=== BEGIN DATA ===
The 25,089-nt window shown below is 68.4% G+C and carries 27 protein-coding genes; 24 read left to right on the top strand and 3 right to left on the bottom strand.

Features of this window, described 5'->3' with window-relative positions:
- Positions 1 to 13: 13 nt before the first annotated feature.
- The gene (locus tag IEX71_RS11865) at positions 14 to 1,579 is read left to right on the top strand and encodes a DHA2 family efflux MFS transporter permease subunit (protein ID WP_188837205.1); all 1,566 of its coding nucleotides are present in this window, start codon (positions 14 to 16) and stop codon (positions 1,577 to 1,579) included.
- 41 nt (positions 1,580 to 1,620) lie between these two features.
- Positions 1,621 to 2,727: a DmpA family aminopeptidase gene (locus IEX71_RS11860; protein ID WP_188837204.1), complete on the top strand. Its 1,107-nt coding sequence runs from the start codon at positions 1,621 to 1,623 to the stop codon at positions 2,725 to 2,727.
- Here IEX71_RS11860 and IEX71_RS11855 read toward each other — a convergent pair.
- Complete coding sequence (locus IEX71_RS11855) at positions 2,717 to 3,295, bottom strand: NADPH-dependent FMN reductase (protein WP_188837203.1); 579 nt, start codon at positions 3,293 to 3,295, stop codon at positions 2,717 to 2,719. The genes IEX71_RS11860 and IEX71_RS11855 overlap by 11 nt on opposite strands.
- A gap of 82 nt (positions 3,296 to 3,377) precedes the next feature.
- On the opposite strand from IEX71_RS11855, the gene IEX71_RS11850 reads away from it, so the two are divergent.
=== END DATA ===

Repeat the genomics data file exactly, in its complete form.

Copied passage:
The 25,089-nt window shown below is 68.4% G+C and carries 27 protein-coding genes; 24 read left to right on the top strand and 3 right to left on the bottom strand.

Features of this window, described 5'->3' with window-relative positions:
- Positions 1 to 13: 13 nt before the first annotated feature.
- The gene (locus tag IEX71_RS11865) at positions 14 to 1,579 is read left to right on the top strand and encodes a DHA2 family efflux MFS transporter permease subunit (protein ID WP_188837205.1); all 1,566 of its coding nucleotides are present in this window, start codon (positions 14 to 16) and stop codon (positions 1,577 to 1,579) included.
- 41 nt (positions 1,580 to 1,620) lie between these two features.
- Positions 1,621 to 2,727: a DmpA family aminopeptidase gene (locus IEX71_RS11860; protein ID WP_188837204.1), complete on the top strand. Its 1,107-nt coding sequence runs from the start codon at positions 1,621 to 1,623 to the stop codon at positions 2,725 to 2,727.
- Here IEX71_RS11860 and IEX71_RS11855 read toward each other — a convergent pair.
- Complete coding sequence (locus IEX71_RS11855) at positions 2,717 to 3,295, bottom strand: NADPH-dependent FMN reductase (protein WP_188837203.1); 579 nt, start codon at positions 3,293 to 3,295, stop codon at positions 2,717 to 2,719. The genes IEX71_RS11860 and IEX71_RS11855 overlap by 11 nt on opposite strands.
- A gap of 82 nt (positions 3,296 to 3,377) precedes the next feature.
- On the opposite strand from IEX71_RS11855, the gene IEX71_RS11850 reads away from it, so the two are divergent.